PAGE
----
Welcome to The Lazarus Pit, a biweekly look at should-be classic metal records that don’t get nearly enough love, stuff that’s essential listening for students of extreme metal that you may not have ever heard of. Stuff that we’re too lazy to track down the band members to do a Hall Of Fame for. This week, we sail into dangerous waters indeed: Christian metal. That’s right, I am going to risk the wrath of the heathen hordes of Decibel readers AND Christians by covering Messiah’s Final Warning (Retroactive).
If there’s anything that makes your average metalhead more uncomfortable than Turbonegro and Accept’s tales of dude-on-dude action, it’s white metal. Rock ‘n roll is, after all, the devil’s music. Still, belief in JC has informed our favorite genre since its inception. Go back and listen to Black Sabbath’s “After Forever.” Ozzy does not, in fact, want to see the Pope on a rope. And, of course, Trouble and Candlemass both dealt with themes and stories taken from the Bible, even though they denied being actual Christian groups. However, there’s a difference between using biblical tales as a basis for your songs and making your belief the single focal point. Songs completely devoted to one specific faith have a tendency to alienate people who don’t share that faith, or don’t want to hear about it over screaming guitars. As a Jew myself, that’s been one of the biggest hurdles for me to listen to the stuff. And that made it pretty hard for Christian bands to find success, especially back in the early 80s when a lot of mainstream radio stations wouldn’t play overtly religious music and it was very, very easy to be misunderstood by your core base.
That’s what happened to Messiah, anyway. Formed by definite believer (and Alice Cooper fan) Charles Michael as a vehicle to talk about his faith, Messiah went through a lot of hard times and a lot of lineups. Their theatrical live show featured Michael raising up Satan and casting him down again, which was probably pretty rad, but ended up confusing (according to Michael, anyway) the crowds in the small southern clubs that they toured – including one gentleman who decided to unload his 12 gauge at Michael’s head as he left the club one evening. They recorded an EP and a single full-length, 1984’s Final Warning, before throwing in the towel because of a dispute with management that left them unable to tour and with a warehouse full of unreleased records.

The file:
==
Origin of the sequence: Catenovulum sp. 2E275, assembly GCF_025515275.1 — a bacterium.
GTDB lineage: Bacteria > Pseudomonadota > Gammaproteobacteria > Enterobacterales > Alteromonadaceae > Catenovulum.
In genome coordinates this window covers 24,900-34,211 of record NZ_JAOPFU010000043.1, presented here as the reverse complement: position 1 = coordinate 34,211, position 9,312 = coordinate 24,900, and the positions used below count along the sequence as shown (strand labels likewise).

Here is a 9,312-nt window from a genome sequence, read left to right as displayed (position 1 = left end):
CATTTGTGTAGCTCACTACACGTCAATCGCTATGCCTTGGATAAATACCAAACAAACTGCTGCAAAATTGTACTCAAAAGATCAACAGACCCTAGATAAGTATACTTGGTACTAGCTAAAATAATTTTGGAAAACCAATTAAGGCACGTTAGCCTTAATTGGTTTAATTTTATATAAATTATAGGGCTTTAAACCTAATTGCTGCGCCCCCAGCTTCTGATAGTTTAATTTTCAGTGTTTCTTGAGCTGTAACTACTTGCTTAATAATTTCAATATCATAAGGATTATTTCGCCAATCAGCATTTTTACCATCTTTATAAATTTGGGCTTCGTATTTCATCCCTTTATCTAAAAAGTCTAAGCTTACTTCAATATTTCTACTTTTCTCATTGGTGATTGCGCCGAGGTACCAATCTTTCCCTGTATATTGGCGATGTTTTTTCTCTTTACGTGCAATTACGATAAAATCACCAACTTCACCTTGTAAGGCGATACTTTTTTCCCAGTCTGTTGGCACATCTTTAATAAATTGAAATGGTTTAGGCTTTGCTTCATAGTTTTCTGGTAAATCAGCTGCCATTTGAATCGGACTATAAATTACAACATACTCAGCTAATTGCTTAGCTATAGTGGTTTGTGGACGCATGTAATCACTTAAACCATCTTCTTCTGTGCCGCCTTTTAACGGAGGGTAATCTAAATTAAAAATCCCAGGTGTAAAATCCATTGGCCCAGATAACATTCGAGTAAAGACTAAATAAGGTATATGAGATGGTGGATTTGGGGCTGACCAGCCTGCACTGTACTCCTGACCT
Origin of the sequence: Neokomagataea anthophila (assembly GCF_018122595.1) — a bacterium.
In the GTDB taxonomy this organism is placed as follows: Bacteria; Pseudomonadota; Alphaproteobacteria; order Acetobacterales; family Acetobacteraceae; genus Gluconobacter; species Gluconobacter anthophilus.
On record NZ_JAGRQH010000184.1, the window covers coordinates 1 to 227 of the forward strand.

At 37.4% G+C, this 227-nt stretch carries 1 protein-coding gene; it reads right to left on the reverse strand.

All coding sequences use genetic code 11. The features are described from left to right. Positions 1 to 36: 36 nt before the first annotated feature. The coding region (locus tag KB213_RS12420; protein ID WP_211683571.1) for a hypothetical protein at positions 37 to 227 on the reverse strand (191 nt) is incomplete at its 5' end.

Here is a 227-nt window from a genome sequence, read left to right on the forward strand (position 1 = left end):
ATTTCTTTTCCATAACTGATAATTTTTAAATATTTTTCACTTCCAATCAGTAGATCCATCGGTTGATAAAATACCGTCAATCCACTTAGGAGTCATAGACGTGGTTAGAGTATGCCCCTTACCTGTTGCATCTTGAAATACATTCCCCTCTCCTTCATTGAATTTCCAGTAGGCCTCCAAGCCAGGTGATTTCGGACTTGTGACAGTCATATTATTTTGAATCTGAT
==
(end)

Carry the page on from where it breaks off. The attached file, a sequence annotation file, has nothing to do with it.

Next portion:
Contained in that warehouse was a sound that most vinyl fetishists would kill for, an appealing combination of rawness and melody. In fact, the way they mixed together the traditional metal sounds of Judas Priest with the soaring harmonies of Blue Oyster Cult reminds me of a band with a very different message: Ghost. Instead of Hammer horror Satanism, though, they had a positive message that they genuinely believed in. Whether the listener believes or not is irrelevant; Michael’s passion comes across.
In fact, these are some of the catchiest hymns you’re ever going to hear (at least within the milieu of heavy metal). “Who’s to Blame” channels Iron Maiden, “Where Are You” calls to God and doesn’t receive an answer, “Outta Control” evokes the mock black masses that Michael performed in his Black Sabbath tribute band. “Mistaken Identity” features a menacing Cirith Ungol buzzsaw. “Final Warning” fits the slot of the requisite epic. “Keep Searching” plunders Blizzard of Ozz for its riffs, but that’s okay. And their statement of intent, “Heavenly Metal,” features an angelic chorus and some totally sweet synth drums, and it has a way of popping into your head when you least expect it.
It’s a shame they never got their shot; they actually had what it takes. Maybe they wouldn’t have been as big as the more accessible Stryper, but they probably could have developed a pretty solid fan base in the metal world. Maybe even one as big as Cirith Ungol’s! Okay, it was probably a long shot, but they definitely would have sold more records if the record had actually come out. Final Warning was rescued by Retroactive last year, and even if you don’t agree with the band’s religious beliefs (I don’t), it’s hard to deny that Messiah were touched by angels when they recorded this.